The three Golden Globes nominations for Mel Gibson's "Hacksaw Ridge" on Monday would seem to signal a thawing of relations between the controversial director and the entertainment establishment.
Certainly the filmmaker appeared to think so.
"I'm very appreciative of the Hollywood Foreign Press Assn.'s overwhelming recognition of Hacksaw Ridge," he said in a statement of the nominations, for best drama, director and actor Andrew Garfield. "This film was a labor of love for everyone involved, and is also about a man who truly exemplified love and goodness."
But calling the noms an industry reconciliation would be premature at best.
The HFPA, after all, has a recent history of seeking to get Gibson to its show, inviting him onstage as a presenter last year. (Gibson and host Ricky Gervais shared an awkward moment, you might recall, trading edgy insults.) The decision by some 80 foreign entertainment reporters to honor Gibson's first directorial work in a decade is a far cry from the seal of approval that an Oscar or major guild nomination — with its requirement of support by hundreds of industry mainstays — would provide.
During a 2006 DUI arrest Gibson embarked on an anti-Semitic tirade that included the phrases "[Expletive] Jews...the Jews are responsible for all the wars in the world." Several years later he used a racial epithet and aimed threats and extremely harsh language at ex-girlfriend Oksana Grigorieva during a custody dispute. At one point, when she asked why he hit her as she held their infant, he responded that she "[expletive] deserved it." An attempt to collaborate with the screenwriter Joe Eszterhas on a project also ended with an expletive-laden rant.
"Hacksaw Ridge" opened to largely positive reviews and has taken in $60 million in the U.S as it winds down its run. The total is a strong number but does not suggest much by way of a public shift one way or another toward the director in recent years. Gibson's previous directorial effort, 2006's "Apocalypto," came out just five months after the DUI outburst and also took in $60 million domestically when adjusting for inflation.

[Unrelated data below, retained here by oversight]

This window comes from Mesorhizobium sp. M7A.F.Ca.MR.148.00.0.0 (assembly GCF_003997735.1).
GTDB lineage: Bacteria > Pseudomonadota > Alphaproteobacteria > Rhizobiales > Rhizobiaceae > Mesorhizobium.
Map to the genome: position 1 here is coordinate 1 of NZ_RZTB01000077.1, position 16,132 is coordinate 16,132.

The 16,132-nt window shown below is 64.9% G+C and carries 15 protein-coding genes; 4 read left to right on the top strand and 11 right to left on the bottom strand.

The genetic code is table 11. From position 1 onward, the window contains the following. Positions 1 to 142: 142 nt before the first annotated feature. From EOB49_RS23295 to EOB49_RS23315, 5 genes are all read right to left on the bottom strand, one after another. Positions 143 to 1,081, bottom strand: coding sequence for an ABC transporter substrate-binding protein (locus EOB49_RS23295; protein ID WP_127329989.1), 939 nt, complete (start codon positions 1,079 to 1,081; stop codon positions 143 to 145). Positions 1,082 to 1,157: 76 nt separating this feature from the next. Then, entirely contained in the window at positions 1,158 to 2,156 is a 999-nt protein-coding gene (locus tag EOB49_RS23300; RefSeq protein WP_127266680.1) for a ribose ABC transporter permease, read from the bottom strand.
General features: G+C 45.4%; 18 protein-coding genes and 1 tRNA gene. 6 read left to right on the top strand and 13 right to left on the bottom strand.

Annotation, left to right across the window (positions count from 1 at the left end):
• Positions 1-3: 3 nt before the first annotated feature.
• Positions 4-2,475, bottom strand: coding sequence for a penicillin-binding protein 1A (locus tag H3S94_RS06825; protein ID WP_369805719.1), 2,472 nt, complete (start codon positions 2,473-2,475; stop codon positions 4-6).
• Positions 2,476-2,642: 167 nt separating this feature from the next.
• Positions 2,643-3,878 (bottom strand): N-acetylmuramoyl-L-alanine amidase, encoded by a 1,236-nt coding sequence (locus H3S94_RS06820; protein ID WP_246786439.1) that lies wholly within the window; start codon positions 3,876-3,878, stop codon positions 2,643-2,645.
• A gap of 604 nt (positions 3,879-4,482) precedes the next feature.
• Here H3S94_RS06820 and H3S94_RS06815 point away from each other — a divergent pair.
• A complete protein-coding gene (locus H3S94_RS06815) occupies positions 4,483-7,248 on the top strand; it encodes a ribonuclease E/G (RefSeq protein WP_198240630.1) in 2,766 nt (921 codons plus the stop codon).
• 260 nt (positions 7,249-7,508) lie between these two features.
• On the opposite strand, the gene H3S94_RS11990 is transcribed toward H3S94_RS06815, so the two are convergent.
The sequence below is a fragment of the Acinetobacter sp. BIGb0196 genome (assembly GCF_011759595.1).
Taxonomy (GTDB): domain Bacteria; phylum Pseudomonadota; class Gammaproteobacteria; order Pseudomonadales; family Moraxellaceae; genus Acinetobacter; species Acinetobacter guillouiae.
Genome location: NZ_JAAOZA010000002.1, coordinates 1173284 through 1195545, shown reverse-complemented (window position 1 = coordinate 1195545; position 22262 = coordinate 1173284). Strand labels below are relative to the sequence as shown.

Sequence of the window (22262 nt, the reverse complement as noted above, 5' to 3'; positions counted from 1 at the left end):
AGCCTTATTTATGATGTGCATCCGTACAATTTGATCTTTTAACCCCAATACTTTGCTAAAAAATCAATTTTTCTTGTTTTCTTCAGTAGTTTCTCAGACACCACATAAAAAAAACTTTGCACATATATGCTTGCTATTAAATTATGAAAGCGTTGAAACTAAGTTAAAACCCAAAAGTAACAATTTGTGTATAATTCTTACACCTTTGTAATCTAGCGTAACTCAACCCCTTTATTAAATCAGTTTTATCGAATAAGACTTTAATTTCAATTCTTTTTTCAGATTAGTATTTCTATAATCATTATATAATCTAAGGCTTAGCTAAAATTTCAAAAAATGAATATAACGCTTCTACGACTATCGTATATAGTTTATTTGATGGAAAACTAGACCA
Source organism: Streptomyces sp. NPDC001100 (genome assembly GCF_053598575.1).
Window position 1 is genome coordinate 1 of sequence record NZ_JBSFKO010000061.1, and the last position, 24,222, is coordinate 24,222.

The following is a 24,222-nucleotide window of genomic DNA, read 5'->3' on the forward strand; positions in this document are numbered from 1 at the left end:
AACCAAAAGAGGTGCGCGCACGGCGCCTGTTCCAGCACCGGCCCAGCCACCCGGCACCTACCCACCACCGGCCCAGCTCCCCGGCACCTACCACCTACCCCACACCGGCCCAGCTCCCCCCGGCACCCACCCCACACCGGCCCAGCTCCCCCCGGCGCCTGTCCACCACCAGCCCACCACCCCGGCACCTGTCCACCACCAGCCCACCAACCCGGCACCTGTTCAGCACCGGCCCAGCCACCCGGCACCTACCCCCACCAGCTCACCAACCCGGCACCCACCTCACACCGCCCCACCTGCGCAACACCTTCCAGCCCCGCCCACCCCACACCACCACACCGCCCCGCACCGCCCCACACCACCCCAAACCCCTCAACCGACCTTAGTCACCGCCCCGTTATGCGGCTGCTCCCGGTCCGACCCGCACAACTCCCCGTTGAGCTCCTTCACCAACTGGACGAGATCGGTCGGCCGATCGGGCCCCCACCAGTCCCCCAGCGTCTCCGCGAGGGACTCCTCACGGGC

Gibson's acting appearances since the incidents suggest Americans don't have a deep appetite to watch him on screen. Both his action-thriller "Edge of Darkness" in 2010 and dark comedy "The Beaver" in 2011 performed poorly at the box office. How much would be different if he were to appear in a movie in 2016 remains an unanswered question.
Some in Hollywood have called for the industry to forgive Gibson — Robert Downey Jr. made such a plea in 2011 at the American Cinematheque awards ceremony as Gibson looked on.
The filmmaker, however, has drawn criticism for not going out of his way to sound penitent while on tour for his new war film.
He told a Variety podcast in October that the anti-Semitic remarks were an "unfortunate incident" and said he finds it "annoying" when they're invoked, "because I don't understand why after 10 years it's any kind of issue." He also lamented that the words were "recorded illegally by an unscrupulous police officer who was never prosecuted for that crime. And then it was made public by him for profit, and by members of — we'll call it the press."
After a "Late Show With Stephen Colbert" appearance in November, The Atlantic wrote a sharp critique of his approach, saying, "That, in the end, is precisely the problem: Mel Gibson hasn't, really, apologized...The disgraced star underplayed his mistakes, wallowed in his own suffering, and then offered that classic answer of those who are, finally, #sorrynotsorry: I apologize that you are upset."
The Globes do offer a platform for Gibson to seek to try to rehab his image. Without Gervais there — Jimmy Fallon hosts this year — it could at least provide a hospitable environment for Gibson if he wanted to seek rapprochement with the Hollywood establishment.